Endocrine Abstracts (2008) 16 P306

Distinct catecholamine phenotypes in hereditary pheochromocytoma

Graeme Eisenhofer1, Jacques WM Lenders2, Massimo M Mannelli3, Stefan R Bornstein1 & Karel Pacak4


1University of Dresden, Dresden, Germany; 2St Radboud University Hospital, Nijmegen, The Netherlands; 3University of Florence, Florence, Italy; 4National Institutes of Health, Bethesda, Maryland, USA.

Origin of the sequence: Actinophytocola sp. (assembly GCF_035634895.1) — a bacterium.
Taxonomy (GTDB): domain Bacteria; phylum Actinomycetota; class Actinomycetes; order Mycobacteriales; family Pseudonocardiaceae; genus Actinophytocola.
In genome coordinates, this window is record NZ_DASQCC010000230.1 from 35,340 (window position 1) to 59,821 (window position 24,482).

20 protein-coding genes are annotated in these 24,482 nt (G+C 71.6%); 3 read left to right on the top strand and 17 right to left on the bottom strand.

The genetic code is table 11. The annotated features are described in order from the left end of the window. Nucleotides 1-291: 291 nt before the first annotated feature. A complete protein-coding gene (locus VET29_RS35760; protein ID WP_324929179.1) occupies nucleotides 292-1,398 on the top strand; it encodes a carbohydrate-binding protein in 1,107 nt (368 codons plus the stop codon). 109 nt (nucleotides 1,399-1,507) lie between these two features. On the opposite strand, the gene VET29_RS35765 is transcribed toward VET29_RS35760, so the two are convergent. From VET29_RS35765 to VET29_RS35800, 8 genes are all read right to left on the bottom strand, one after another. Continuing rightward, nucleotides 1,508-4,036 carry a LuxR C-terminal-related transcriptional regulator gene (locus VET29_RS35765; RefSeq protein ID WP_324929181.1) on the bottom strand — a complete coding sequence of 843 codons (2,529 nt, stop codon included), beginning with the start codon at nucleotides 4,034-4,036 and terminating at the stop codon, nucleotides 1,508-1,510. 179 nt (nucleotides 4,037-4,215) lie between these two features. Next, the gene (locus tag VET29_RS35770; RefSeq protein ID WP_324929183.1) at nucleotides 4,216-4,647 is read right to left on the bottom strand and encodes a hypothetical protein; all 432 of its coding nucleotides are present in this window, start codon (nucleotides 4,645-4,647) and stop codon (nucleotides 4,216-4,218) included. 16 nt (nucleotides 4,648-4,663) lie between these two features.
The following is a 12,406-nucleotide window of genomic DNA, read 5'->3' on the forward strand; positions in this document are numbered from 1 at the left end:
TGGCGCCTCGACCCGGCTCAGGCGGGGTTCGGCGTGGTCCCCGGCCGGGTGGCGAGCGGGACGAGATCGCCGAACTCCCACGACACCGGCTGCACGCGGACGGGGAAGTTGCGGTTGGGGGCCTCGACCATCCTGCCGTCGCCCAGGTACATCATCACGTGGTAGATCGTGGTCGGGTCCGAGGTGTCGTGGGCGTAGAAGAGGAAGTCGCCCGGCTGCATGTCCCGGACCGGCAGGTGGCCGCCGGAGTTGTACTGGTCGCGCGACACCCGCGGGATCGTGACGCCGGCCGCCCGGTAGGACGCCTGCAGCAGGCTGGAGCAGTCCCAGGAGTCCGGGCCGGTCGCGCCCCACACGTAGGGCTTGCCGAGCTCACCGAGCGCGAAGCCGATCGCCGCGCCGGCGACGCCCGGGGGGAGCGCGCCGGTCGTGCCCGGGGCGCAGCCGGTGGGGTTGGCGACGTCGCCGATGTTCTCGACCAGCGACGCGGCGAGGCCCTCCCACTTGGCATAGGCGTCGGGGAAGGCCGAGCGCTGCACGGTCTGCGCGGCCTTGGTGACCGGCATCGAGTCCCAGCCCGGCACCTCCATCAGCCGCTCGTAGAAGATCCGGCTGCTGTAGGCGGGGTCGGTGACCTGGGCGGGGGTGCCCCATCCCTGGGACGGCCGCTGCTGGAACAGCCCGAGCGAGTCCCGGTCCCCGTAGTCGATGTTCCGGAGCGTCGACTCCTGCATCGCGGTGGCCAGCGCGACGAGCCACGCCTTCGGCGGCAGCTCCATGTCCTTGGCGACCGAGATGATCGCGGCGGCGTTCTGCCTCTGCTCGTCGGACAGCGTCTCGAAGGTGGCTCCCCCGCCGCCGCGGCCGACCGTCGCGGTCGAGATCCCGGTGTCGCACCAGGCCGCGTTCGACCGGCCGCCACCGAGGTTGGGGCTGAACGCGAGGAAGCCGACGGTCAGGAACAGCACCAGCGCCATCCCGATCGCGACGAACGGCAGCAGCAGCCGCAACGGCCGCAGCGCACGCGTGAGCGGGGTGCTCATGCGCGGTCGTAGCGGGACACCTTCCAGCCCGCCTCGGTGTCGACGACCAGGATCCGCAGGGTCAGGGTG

This study examined whether different forms of hereditary pheochromocytoma are characterized by different catecholamine phenotypes and whether this is reflected by differences in plasma concentrations of normetanephrine, metanephrine and methoxytyramine – the respective O-methylated metabolites of norepinephrine, epinephrine and dopamine. Subjects included 154 patients with hereditary pheochromocytoma, 72 with tumors associated with von Hippel–Lindau (VHL) syndrome, 39 with multiple endocrine neoplasia type 2 (MEN 2), 4 with neurofibromatosis type 1 (NF1), 34 with mutations of the succinate dehydrogenase type B (SDHB) gene and 5 of the succinate dehydrogenase type D (SDHD) gene. Plasma and urinary catecholamines and metabolites, and tumor tissue catecholamines in a subset of patients, were measured by HPLC. Relative proportions of norepinephrine, epinephrine and dopamine in tumor tissue were closely matched by relative increases of plasma O-methylated metabolites, but not by those of the parent catecholamines. Patients with tumors due to MEN 2 or NF1 had increases in both plasma metanephrine and normetanephrine, whereas those with mutations of VHL, SDHD and SDHB genes showed increases mainly in plasma normetanephrine. Plasma levels of methoxytyramine were increased in 65% of patients with tumors due to mutations of the SDHB gene, but were otherwise generally normal. The study establishes that differences in tumor catecholamine phenotypes can be accurately assessed using measurements of plasma O-methylated metabolites and that these phenotypes differ markedly among patients with different hereditary forms of pheochromocytoma. This information may be useful in determining relative likelihoods of different disease-causing mutations in patients who otherwise have no clinical stigmata or family history consistent with a hereditary syndrome.

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